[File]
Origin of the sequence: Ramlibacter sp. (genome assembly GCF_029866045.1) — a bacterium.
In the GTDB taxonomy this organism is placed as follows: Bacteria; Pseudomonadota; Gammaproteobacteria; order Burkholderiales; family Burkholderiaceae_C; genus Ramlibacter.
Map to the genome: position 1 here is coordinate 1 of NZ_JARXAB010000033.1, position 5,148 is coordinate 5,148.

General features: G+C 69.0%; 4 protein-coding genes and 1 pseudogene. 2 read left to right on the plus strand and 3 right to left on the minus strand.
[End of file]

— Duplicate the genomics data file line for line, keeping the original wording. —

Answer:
Origin of the sequence: Ramlibacter sp. (genome assembly GCF_029866045.1) — a bacterium.
In the GTDB taxonomy this organism is placed as follows: Bacteria; Pseudomonadota; Gammaproteobacteria; order Burkholderiales; family Burkholderiaceae_C; genus Ramlibacter.
Map to the genome: position 1 here is coordinate 1 of NZ_JARXAB010000033.1, position 5,148 is coordinate 5,148.

General features: G+C 69.0%; 4 protein-coding genes and 1 pseudogene. 2 read left to right on the plus strand and 3 right to left on the minus strand.